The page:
Read the
interview with the facilitator in the site

Thursday, 15 December 2016

Konark Festival beckons again - Taalam: column by Leela Venkataraman

With the magnificent tower of the historic 13th century temple of the Ganga King Narasingha Deva dedicated to the Sun God as backdrop, the elaborately decorated open air auditorium at Konark (with the road leading to it  showcasing the aesthetics of hand crafted lanterns, tomba-s and  colourful Pipli umbrellas hung upside down,  not to speak of the intricacy of the Rangoli patterns on the floor),  once again became the venue for showcasing group productions of Odissi along with other pan-Indian classical dance forms. The Odisha Tourism department has over the years added attractions like the Sand Art Festival at the nearby Chandrabhaga Beach and a Handloom and Handicrafts festival – all built round the main dance event, enhancing the tourist’s interest. Spacing for the audience has been neatly expanded. Another fine improvement was in the Sand Art arena with artists given independent slots near the sea with its rippling waves and plying boats, with the entire walk from exhibit to exhibit carpeted, and the visitor spared the cumbersome ploughing through mounds of sand. Given its glorious sunrise behind the sea, and attractions of hawkers selling their ware, Chandrabhaga beach was a daily crowd puller.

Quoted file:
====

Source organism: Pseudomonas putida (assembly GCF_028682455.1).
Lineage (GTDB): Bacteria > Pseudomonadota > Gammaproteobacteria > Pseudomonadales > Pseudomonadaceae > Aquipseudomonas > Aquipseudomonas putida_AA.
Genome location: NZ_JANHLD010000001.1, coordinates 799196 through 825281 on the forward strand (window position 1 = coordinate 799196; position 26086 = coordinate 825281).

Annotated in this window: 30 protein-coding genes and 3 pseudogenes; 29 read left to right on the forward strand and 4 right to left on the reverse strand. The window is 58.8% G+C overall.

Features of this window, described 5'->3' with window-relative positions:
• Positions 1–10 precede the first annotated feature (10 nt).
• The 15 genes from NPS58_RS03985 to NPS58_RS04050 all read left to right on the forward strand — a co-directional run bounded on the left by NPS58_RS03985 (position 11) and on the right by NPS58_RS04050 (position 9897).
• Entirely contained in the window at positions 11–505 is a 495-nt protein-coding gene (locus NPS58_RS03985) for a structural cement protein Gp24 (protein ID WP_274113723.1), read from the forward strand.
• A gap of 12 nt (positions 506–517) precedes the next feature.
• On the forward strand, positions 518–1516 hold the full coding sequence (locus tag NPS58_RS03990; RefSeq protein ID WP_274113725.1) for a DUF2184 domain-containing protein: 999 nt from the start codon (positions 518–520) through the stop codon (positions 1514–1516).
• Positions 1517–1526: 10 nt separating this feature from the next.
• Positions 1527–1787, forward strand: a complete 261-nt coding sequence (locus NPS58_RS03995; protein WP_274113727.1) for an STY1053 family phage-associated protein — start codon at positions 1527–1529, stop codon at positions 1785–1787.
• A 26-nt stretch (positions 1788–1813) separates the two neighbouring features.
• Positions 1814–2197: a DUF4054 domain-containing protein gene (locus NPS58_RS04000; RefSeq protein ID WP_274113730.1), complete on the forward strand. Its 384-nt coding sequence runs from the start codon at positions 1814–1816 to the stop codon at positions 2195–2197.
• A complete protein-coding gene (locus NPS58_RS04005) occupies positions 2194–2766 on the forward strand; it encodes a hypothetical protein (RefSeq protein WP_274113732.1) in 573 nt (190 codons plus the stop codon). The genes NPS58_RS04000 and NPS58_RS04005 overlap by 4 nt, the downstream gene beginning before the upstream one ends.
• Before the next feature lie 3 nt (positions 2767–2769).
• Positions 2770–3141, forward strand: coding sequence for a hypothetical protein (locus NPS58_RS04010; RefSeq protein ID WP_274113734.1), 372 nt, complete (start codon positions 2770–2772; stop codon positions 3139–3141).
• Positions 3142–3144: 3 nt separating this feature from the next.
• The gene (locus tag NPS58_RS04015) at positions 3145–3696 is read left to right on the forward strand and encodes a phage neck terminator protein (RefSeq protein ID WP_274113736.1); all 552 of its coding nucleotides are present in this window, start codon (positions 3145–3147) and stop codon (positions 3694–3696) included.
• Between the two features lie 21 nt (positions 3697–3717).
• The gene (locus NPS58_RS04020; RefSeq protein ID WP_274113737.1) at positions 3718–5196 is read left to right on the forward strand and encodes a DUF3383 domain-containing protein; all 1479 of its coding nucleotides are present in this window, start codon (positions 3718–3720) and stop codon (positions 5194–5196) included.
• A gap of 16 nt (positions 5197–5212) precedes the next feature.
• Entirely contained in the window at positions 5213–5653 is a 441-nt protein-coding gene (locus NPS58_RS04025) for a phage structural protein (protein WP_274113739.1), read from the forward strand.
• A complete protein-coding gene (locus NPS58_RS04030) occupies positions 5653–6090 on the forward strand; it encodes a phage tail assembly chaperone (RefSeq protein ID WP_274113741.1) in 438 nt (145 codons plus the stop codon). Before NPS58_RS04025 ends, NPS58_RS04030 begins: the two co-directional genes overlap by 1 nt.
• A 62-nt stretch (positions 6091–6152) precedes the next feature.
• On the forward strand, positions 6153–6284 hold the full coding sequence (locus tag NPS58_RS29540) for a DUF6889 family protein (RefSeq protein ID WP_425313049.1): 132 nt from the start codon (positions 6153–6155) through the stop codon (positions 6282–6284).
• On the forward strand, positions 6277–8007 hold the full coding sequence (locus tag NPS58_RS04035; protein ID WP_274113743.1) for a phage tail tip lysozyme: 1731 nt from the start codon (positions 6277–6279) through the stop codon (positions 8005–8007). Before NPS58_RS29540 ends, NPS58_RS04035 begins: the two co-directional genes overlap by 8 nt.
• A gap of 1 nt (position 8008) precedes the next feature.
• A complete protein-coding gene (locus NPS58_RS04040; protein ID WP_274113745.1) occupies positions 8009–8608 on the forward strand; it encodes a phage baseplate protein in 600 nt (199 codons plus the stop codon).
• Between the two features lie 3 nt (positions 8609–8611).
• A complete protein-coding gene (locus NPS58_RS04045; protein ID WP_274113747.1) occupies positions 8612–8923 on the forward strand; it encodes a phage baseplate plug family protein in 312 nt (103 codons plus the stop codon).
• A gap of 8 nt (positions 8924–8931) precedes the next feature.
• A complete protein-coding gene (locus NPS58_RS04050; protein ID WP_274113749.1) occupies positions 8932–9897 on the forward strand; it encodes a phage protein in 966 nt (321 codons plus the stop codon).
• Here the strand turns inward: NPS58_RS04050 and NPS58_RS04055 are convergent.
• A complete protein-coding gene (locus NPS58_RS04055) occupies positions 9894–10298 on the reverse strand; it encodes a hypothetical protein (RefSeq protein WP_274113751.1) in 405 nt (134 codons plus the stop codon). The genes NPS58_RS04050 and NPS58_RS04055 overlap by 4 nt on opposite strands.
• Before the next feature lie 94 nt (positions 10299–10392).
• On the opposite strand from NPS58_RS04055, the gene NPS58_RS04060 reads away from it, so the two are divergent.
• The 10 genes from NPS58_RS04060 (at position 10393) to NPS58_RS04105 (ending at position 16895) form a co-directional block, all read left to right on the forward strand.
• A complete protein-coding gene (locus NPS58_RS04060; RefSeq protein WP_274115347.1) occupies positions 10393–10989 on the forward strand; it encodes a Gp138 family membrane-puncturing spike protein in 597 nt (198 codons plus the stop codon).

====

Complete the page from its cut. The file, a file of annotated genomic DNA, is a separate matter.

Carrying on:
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Tuesday, 13 December 2016

Recall the then to plan the now of the Kalinga Indonesia Dialogue - Taalam: column by Leela Venkataraman

How does a seminar on an interaction between two countries, relate to a dance event, one may well ask. It does, specially, when the regions involved are Indonesia and what was the then Kalinga Empire in India, which comprised much of present day Odisha. There was also the special relationship with Indonesia shared by late Chief Minister of Odisha, Biju Patnaik, whose significant interventions at a very important point in Indonesian history earned him recognition as ‘Bhumi Putra’. The Sadabha-s who set sail from ancient Kalinga, took with them their ideas too, to the countries they traded with. If Odisha events like ‘Boita Bandana’, the Ballad of “Taw-Poi” and Khudurukuni Osa and “A-Ka-Ma-Bai” in Odisha are a throwback of the past ties, the temples of Angkor Wat, Angkor Thom, the Javanese Prambanan, names like Sita Suleiman and Maulana Vishnu (mentioned in his talk by Prof. V. Suryanarayana specialising in South and South-East Asian studies), Buddhist monuments and flourishing Hinduism in Bali and pockets of other places like Java and Sumatra in Indonesia tell their own tales of the past interactions. Two highly populous nations, multi-ethnic, multi-religious and multi-cultural, India and Indonesia apart from shared values, have been linked by over two thousand year old cultural ties. Both won independence in mid-twentieth century, shaking off the shackles of years of colonial domination.